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The Dexcom G5 is totally awesome. I trust it 95% of the time as I dose, eat and exercise totally based on CGM. It takes about 3 months to conquer all the ins and out of this CGM but once the time is invested, there is no way I would ever want to go back to the 10-12 finger sticks a day for far worse results. The Dexcom really shines when you learn to properly pre-bolus at exactly the right time with the exact amount of required insulin to keep your BG close to flatline based on the food you are going to eat. This can not even start to be accomplished in any meaningful way with finger sticks. Learning the BG curves of all your favorite foods again allows you to fine tune and flatline your bgs over time, which can’t be done properly with finger sticks.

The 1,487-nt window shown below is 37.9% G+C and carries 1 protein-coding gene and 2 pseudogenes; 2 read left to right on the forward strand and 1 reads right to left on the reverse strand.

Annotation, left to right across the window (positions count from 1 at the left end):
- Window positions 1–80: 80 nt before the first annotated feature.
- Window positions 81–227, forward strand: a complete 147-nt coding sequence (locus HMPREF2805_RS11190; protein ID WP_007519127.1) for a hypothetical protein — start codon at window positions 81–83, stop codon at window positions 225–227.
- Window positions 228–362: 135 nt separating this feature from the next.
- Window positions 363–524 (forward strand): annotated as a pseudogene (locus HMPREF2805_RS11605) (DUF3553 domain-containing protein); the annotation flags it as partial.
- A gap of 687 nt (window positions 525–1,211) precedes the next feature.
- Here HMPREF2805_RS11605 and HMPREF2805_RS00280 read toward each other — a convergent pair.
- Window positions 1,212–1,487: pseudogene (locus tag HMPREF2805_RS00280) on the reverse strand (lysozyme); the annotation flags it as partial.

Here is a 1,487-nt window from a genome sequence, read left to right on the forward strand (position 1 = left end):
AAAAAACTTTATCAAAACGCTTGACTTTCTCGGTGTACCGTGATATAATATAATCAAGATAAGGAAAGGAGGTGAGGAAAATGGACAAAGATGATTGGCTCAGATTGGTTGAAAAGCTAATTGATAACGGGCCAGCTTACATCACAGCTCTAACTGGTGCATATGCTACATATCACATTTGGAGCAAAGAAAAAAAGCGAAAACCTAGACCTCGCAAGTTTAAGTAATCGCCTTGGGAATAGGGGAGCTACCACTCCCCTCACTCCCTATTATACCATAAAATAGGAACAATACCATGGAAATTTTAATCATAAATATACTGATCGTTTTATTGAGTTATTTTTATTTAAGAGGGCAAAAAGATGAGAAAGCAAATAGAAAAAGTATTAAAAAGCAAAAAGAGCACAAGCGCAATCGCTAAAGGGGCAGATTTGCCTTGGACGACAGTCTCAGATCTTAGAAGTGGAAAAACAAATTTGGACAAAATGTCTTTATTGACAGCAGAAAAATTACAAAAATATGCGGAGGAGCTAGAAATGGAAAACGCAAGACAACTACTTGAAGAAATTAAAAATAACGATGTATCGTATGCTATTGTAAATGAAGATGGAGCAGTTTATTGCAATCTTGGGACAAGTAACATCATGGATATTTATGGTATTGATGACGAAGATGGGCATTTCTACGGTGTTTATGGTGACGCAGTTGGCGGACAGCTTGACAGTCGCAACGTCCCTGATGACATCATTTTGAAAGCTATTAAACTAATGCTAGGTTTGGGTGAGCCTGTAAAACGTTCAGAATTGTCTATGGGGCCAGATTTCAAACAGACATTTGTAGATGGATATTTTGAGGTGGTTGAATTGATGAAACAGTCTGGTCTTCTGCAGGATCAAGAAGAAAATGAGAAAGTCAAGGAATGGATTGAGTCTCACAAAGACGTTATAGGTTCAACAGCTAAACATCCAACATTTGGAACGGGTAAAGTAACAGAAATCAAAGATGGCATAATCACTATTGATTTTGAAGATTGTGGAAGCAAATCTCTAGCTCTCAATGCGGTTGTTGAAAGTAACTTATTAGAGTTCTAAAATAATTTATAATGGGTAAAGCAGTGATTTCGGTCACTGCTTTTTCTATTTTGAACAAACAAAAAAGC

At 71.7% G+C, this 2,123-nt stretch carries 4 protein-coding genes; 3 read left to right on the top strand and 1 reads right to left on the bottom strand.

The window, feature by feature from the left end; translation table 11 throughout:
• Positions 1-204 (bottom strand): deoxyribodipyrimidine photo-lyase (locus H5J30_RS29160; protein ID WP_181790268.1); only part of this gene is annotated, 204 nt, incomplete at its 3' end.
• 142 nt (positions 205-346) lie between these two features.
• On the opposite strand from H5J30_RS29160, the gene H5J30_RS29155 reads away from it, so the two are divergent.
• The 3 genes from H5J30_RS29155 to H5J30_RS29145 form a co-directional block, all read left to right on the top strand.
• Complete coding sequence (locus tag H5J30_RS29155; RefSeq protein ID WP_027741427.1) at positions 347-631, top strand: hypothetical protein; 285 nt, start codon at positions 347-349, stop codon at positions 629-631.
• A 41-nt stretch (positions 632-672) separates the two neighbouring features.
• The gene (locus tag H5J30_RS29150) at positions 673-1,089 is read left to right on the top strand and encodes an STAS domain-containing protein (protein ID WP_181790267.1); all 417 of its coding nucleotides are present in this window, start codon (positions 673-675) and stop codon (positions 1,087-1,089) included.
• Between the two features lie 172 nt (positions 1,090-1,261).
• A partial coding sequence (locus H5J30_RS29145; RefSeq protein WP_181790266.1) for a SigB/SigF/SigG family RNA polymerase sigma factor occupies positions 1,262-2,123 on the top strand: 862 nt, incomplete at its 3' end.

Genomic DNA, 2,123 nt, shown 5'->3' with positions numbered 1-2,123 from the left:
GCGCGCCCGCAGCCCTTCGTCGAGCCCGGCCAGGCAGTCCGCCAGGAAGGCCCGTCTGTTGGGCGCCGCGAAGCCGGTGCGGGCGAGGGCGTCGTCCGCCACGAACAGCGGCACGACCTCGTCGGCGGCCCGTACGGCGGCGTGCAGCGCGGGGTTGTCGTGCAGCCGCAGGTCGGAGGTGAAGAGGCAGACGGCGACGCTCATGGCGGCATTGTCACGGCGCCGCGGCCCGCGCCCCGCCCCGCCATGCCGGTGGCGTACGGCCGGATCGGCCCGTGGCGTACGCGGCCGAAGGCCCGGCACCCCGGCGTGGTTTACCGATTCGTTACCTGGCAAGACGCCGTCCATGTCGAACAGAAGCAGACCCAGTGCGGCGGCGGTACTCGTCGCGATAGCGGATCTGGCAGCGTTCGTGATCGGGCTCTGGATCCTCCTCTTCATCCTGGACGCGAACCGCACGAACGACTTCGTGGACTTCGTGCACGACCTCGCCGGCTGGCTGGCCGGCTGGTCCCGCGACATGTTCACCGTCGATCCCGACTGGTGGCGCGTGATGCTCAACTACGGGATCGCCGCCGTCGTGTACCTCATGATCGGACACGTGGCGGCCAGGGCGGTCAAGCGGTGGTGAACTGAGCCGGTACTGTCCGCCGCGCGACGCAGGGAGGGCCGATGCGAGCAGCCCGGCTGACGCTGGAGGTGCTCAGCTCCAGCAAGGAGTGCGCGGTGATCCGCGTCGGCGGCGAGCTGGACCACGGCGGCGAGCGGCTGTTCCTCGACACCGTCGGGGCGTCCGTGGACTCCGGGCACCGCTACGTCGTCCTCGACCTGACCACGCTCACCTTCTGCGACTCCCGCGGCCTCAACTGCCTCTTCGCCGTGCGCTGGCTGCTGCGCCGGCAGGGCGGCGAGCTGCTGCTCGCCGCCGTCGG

He or she that looks for the perfect CGM that is 100% accurate 24/7 regardless of diet, exercise, hormones, and does not want to learn all of the little quibbles associated with any CGM, there is nothing currently on the market. What there is, however, once properly self trained to use it will vastly improve results obtained from finger sticks.

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Yes, directional arrows are as important as the CGM values. e.g. If I was over 200, bolused heavily to get it down, then had unplanned activity, I might see the readings begin to fall faster and faster at some point. A reading of 120 with a straight down arrow likely means I’m under 75 at that point. Time to either test or just have some carbs. Otherwise, I might be under 55 in just a few more minutes.